In essence, the security establishment sought ways of taking the fight to the IRA and in retrospect it is possible to see that moving through various phases with both a legal and an illicit component. For example, the secret, undercover MRF functioned in the early phase but it proved rather crude in its methods and was soon wound up. There followed a progression of proactive counter-insurgency units – within the RUC, the Army (14th Intelligence and the SAS) and finally the Force Research Unit / FRU (which like the MRF “didn’t exist”). The latter used loyalist militants as proxy killers for the security establishment and, with British collusion, they eliminated alleged republican activists and sympathisers. In each phase, as damaging evidence began to emerge of the unit`s covert activities, the establishment moved to a new approach. I am not suggesting there was some grand strategy behind this and the pattern was doubtless dictated by a reaction to unfolding events.
Standard counter-insurgency within the boundaries of law is based on gathering intelligence, preventing insurgent operations and arresting insurgents to be brought to trial. What tends to happen, however, is that under pressure for results the whole gamut of surveillance and running informants becomes geared to a murky, grey area of locating and “taking out” the main enemy agents. This mission creep is typical of almost all intelligence agencies and counter insurgency campaigns and it takes them into a devious John Le Carré world of deceit, dissimulation, black propaganda and dirty tricks where the ends justify the means under the protective blanket of national security.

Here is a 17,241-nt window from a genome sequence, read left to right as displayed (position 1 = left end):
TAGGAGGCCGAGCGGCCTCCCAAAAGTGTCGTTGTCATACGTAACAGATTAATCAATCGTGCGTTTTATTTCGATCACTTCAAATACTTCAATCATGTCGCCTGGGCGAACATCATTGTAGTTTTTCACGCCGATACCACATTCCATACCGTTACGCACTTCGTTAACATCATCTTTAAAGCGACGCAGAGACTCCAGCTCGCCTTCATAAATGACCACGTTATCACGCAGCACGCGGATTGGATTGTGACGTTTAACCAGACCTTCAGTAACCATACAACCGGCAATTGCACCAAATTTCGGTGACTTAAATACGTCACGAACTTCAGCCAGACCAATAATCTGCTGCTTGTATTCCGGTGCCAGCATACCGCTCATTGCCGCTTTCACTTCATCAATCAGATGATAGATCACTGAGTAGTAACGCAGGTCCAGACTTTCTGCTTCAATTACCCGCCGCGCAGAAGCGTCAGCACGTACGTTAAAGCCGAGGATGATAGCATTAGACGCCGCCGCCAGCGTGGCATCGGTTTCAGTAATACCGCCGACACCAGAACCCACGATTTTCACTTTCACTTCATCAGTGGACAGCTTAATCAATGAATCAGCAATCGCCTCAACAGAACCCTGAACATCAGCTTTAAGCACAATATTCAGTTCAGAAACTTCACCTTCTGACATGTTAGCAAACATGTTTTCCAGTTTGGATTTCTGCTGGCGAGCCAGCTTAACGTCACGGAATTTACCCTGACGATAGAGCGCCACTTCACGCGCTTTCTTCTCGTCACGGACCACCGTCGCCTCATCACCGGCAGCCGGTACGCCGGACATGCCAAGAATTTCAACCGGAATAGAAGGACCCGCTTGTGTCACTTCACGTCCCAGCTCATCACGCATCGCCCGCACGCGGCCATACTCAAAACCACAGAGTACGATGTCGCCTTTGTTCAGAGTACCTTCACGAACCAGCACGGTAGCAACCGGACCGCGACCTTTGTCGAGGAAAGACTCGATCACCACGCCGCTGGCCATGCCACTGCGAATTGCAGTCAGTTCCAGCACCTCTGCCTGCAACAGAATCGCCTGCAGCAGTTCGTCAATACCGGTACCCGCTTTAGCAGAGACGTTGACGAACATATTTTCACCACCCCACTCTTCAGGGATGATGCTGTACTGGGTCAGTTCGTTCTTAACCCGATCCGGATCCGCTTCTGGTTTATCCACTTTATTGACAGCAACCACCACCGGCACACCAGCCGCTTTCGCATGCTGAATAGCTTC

In Northern Ireland this could lead to legal arrests but it could also foster operations were active insurgents were led into an ambush situation where they were considered to be on “active service” and “legitimate targets” and were shot. This could have been when they were handling weapons or explosives and following a perfunctory challenge which simply allowed the waiting unit to open fire. There is very convincing evidence, however, that some insurgents were unarmed, that there was no warning, no attempt at arrest and that the amount of firepower could only prove fatal. On occasion people with no involvement in republican activism were killed while there could be “collateral damage” with innocent bystanders as victims. In strict legal terms this was murder.